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Thread: Need No's of EFTS Odiham and SFTS @ Ternhill and OTU @ Heston

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    Default Need No's of EFTS Odiham and SFTS @ Ternhill and OTU @ Heston

    Hi, I need to do some fact finding in a hurry for a funeral on Tuesday and I have a date of 2nd November 1940, EFTS Odiham, and 15th May 1941 for SFTS at Ternhill and 10th August 1941 for OTU at Heston. trouble is, I do not have the numbers. Can anyone help please?

    Thanks in advance

    Mark

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    Mark,

    I have a feeling that your question has something to do with a famous Belgian pilot...

    Found no number for EFTS Odiham, but 5 SFTS Ternhill and 61 OTU Heston.


    Regards,

    Leendert
    Brugge

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    Odiham was home to the Franco-Belgian Air Training School.
    It was formed on 28.10.40 in No. 22 Group with 18 Magisters for training refugee pilots.
    It was disbanded 9.6.41.
    Regards
    Andy

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    Any number for EFTS Odiham in the log books of the Free French I browse but often a FBFTS [French & Belgian F.T.S.] in front of "Unit"

    Sincerely

    Bertrand H

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    Thanks chaps, knew I could count on you.

    Yes Leendert, you are correct, it is Cheval, and this is what I have put together from my files so far today. I also have lots of exerpts from diaries etc but have not the time to add them:

    1294845 / 116472 Squadron Leader Raymond Alphonse Irma Francois ‘Cheval’ Lallemand, DFC and Bar


    Born at Blicquy on 23rd August 1919 Flying Officer Raymond 'Cheval' Lallemand joined the Belgian Air Force on 4th September 1939, the day after Britain declared war on Germany, with the rank of Corporal – Student pilot. He had studied Modern Humanities (Lower Grade) at the Royal Athenaeum, Tournai before joining the 3e Regiment Chasseurs a Pied on 3rd April 1939. On 13th May 1940 he passed into France with the Ecole de Pilotage and was promoted Sergeant Pilot on 26th June. ‘Cheval was taken into the Belgian Forces in Exile after arriving in England on 3rd July 1940. Having moved through France and Morocco, he travelled by coaster to Gibraltar disguised as a Pole and then to England aboard the ‘Harsion’. On 20th July 1940 he was posted to the RAF Depot at Gloucester moving to the Depot at St Athan on 15th August. After attending the Franco-Belge Air Training School (Elementary Flying Training School) at Odiham in Hampshire from 2nd November 1940 he was posted to No.5 Service Flying Training School at Ternhill in Shropshire on 15th May 1941. This was followed by a posting to No. 61 Operational Training Unit at Heston, Middlesex on 20th August 1941. By now a Sergeant pilot in the RAFVR (as of 5th August) , Lallemand was posted to 609 (West Riding) Squadron on 30th September 1941 at Biggin Hill, his commission as a Pilot Officer coming through on 8th January 1942. He joined A Flight under F/Lt Francois de Spirlet. He was promoted to Flying Officer on 1st October. His first victory came at 14:20 hours on 19th December 1942 off Deal in Kent when he destroyed the Focke-Wulf Fw190A-4 of Oberleutnant Muller of 10./JG26 while flying Typhoon R7855 PR-D. He followed this at 09:15 on 20th January 1943, in the same aircraft, when he destroyed the Focke Wulf Fw190 A-4 off Dungeness, killing Leutnant Kummerling of 8./JG26. On 14th February 1943 at 11:55 he destroyed the Fw190A-4’s of Unteroffizier Armbruster and 5 minutes later that of Leutnant Deuerling, and was credited with probably destroying another – which turned out to be the Fw190A-4 of Unteroffizier Bischoff, all three pilots coming from III./JG26 and all of whom were killed. This makes Lallemand the first of the Typhoon ‘Aces’ although he had to wait for his officially recognized fifth aircraft. On 9th March 1943 he was awarded the Distinguished Flying Cross, his citation reading: “In January 1943 this officer intercepted enemy raiders causing them to jettison their bombs. He then succeeded in destroying one of the aircraft. In February 1943 he led his section against a strong force of enemy fighters and during the ensuing combat Flying Officer Lallemand destroyed two of the. He has at least destroyed four enemy aircraft.” Lallemand was subsequently posted to the Napier engine factory (RAF Station Luton) for six months as a production test pilot on 24th June 1943, the day after promotion to Acting Flight Lieutenant. He was posted to No. 197 Squadron on the first day of the new year as a Flying Officer, becoming Flight Lieutenant on the 8th and remained with 197 Squadron until 14th February when he was posted to No. 198 Squadron as a flight commander. On 21st January he destroyed a Messerschmitt 210 which his Wing Leader would not allow him to claim as he had asked for a posting to 198 Squadron. Locating the wreckage following the invasion he was able to confirm the victory. On 12th February 1944 he destroyed a Potez 63 on the ground, both while flying with 198. On the 26th he shared with George Hardy (also ex-609 Squadron) in shooting down Bf110 G-4 G9+9KY (W/Nmr 740136) of IV./NJG1 (54 Abschusse) which was searching for a downed colleague 5 miles northwest of Dunkirk, killing Knights Cross holder Oberfeldwebel Heinz Vinke and his crew of Unteroffizier’s Rudolf Dunger and Rudolf Walter. On 14th August 1944 he was promoted to Acting Squadron Leader and returned to 609 Squadron - this time as its Commanding Officer, and led the unit on ground-attack sorties with rocket projectiles during the invasion. One month later, on 14th September 1944 he was hit by Flak over Holland while flying Typhoon PD505 while flying an armed reconnaissance. Five barges were attacked between Rotterdam and the Schelde and armoured vehicles were also attacked between Nijmegen and Arnhem. Cheval was hit during the last attack and he set course for Evere to make an emergency landing.. Diverted due to heavy air traffic, he managed to nurse it back to B.53 Merville where he carried out a wheels-up landing while already on fire and was seriously burned, spending several months in hospital receiving plastic surgery. Initially rushed to No.53 Military Field Hospital by Doctor Jean Degrand he moved to the RAF hospital at Halton, Buckinghamshire on 1st October 1944. After becoming a Flight Lieutenant again on 16th January 1945 he received the Bar to his Distinguished Flying Cross on the 18th his citation reading: “Flight Lieutenant Lallemand is an extremely efficient and reliable flight commander who has rendered much valuable service and inflicted sever damage to the enemy. Since being awarded the Distinguished Flying Cross he has performed most varied flying and, in addition to being responsible for the destruction of a large number of tanks, armoured cars and railway trucks, he has destroyed 3 enemy ships and at least 1 enemy aircraft. Both in the air and on the ground Flight Lieutenant Lallemand has displayed outstanding courage and initiative and has been a source of inspiration to those under his command.”. He was posted to command No. 349 (Belgium) Squadron on Supermarine Spitfires from 1st March, again as Acting Squadron Leader, leading this unit for the last few weeks of hostilities until 1st October 1945 when he was posted to No.1 PHU, then becoming Deputy Belgian Inspectorate General on 15th January 1946. Discharged from the RAF on 1st October 1946 he stayed in the Belgian Air Force until 1972, when he retired with the rank of Lieutenant Colonel Aviateur.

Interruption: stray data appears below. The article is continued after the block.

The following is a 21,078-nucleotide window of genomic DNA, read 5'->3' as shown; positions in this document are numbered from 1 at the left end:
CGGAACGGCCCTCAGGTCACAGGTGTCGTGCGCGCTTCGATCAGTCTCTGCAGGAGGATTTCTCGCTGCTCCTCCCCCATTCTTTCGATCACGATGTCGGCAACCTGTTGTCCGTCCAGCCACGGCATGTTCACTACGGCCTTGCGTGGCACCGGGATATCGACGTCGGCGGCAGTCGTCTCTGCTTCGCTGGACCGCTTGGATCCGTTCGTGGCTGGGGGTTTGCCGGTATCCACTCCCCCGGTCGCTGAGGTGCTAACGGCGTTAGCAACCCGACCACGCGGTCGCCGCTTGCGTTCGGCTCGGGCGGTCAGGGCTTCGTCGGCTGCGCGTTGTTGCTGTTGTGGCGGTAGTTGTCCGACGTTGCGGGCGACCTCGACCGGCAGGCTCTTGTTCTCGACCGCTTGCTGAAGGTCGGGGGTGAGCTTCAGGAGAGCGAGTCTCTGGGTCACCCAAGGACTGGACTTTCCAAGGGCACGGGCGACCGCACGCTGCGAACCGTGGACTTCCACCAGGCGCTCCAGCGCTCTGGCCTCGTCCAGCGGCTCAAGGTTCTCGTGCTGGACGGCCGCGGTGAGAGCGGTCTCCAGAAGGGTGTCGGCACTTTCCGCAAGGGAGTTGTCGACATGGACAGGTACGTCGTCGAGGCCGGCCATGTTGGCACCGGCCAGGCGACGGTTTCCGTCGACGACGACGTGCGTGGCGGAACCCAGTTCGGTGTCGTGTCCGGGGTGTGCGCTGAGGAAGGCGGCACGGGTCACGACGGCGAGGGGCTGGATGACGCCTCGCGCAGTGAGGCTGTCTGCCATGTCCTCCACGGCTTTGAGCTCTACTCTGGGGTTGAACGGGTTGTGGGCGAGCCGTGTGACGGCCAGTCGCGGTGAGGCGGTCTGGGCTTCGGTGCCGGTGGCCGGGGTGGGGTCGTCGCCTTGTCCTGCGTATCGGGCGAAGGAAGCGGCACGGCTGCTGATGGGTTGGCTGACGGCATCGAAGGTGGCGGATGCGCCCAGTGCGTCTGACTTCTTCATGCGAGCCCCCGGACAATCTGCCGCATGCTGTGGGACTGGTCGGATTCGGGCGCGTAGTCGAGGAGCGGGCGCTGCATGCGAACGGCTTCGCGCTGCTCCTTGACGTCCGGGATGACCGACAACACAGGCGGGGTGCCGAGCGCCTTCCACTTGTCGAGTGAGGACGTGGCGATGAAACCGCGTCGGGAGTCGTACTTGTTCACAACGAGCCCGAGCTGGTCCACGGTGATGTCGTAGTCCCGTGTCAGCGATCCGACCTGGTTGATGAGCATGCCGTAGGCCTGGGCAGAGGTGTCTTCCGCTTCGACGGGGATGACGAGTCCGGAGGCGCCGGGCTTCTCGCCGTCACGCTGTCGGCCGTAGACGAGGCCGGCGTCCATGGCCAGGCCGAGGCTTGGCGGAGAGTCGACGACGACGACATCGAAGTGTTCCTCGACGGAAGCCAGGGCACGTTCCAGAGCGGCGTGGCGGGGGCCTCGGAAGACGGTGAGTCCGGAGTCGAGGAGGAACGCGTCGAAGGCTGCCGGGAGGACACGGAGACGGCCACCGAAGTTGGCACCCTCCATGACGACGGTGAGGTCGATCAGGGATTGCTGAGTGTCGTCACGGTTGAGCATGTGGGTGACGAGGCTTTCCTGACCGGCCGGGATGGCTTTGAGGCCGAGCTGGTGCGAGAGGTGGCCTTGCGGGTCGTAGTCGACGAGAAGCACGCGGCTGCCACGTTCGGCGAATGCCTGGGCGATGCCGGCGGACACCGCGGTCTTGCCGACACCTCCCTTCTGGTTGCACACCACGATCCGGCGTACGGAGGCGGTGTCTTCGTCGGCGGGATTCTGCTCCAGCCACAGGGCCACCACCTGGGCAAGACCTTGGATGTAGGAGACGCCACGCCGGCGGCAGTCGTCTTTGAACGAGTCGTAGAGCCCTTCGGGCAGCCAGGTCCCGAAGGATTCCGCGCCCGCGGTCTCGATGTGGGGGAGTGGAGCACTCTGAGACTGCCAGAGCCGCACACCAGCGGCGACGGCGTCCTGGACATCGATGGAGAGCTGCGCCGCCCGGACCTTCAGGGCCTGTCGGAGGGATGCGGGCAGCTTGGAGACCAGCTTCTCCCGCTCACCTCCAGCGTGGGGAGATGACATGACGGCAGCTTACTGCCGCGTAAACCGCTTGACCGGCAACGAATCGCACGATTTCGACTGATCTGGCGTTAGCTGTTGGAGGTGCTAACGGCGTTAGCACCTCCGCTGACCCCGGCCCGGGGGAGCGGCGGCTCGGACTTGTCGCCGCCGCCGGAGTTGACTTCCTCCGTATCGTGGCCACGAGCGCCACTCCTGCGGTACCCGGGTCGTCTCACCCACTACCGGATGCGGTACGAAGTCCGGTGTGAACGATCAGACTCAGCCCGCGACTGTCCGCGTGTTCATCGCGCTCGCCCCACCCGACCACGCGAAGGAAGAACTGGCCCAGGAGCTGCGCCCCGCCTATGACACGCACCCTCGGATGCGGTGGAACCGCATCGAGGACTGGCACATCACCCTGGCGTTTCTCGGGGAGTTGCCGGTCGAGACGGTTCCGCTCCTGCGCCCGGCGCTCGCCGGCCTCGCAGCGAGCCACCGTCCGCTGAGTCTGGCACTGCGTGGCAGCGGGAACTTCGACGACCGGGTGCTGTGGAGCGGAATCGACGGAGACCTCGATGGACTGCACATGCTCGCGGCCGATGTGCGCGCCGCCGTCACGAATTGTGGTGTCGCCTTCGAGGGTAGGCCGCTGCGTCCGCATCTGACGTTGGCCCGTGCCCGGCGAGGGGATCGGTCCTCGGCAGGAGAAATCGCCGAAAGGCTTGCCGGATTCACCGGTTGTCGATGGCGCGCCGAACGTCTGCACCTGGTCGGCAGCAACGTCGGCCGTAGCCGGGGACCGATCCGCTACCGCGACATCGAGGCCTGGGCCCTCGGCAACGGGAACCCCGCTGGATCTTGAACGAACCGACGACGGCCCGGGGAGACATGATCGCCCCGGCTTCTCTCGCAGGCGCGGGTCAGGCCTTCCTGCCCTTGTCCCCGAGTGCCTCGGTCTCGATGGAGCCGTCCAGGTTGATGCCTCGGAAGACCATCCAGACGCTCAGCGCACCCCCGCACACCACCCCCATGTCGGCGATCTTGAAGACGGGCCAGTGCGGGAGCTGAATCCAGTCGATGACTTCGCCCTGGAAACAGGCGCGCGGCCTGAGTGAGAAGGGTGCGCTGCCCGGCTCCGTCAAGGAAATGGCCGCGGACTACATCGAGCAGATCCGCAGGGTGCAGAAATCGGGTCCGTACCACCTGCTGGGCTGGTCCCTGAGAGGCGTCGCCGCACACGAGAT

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    Hello Mark,

    Will you attend the funerals ? I'll be there but apart Jeff Metcalf of the actual 609, I don't know who from 609 Squadron association will attend. I presume Albert Laforce, Jean Debruyn and Conrad Roumieux.

    Aces High has the DoB of "Cheval" in 1917, but I remember talking with him and he telling me he was born in 1919.

    I'm arriving after the battle for the details about the training unit. "Pas mieux" (no better).

    Joss

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    Hi Joss, Unfortunately I can't. I think the four you mention and you will be the only attendees from the association(perhaps Georges Watelet as well?). David is away on holiday so unavailable.

    The date of birth I got from the Belgian records that Jim put together. I hadn't looked at the Aces High text yet - just have and there is a lot of additional detail that i'll add at a later date. I have some ORB and diary entries relating to him extracted but haven't the time yet to weave them into the main text.

    I hope it all goes well tomorrow and you don't get too cold. Please pass on my regards to Conrad and Albert (Jean will probably not remember me!).

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    hello,

    thanks Mark

    George Watelet is not too well as far as I know. I've never met him or been in touch with him. I know a fellow Frenchman who has a propeller blade from his Typhoon...

    I've been in touch with David before he flew off to the Maldives. He asked me to take pictures if possible, for the next newsletter.

    Cheers

    Joss

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    I don't know anyone who has been in touch with him! I think you emailed me the prop blade photo a couple of years back.

    Latest newsletter is the best yet I think - have you received it yet? Next one due in another year or so...!

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    Hello Mark,


    Cheval was born on 23 August1919
    He retired 1 October 1973 with the ronk of Colonel Aviateur (AR N̊ 10980 / 15 Feb 1966)

    Kind regards,

    Serge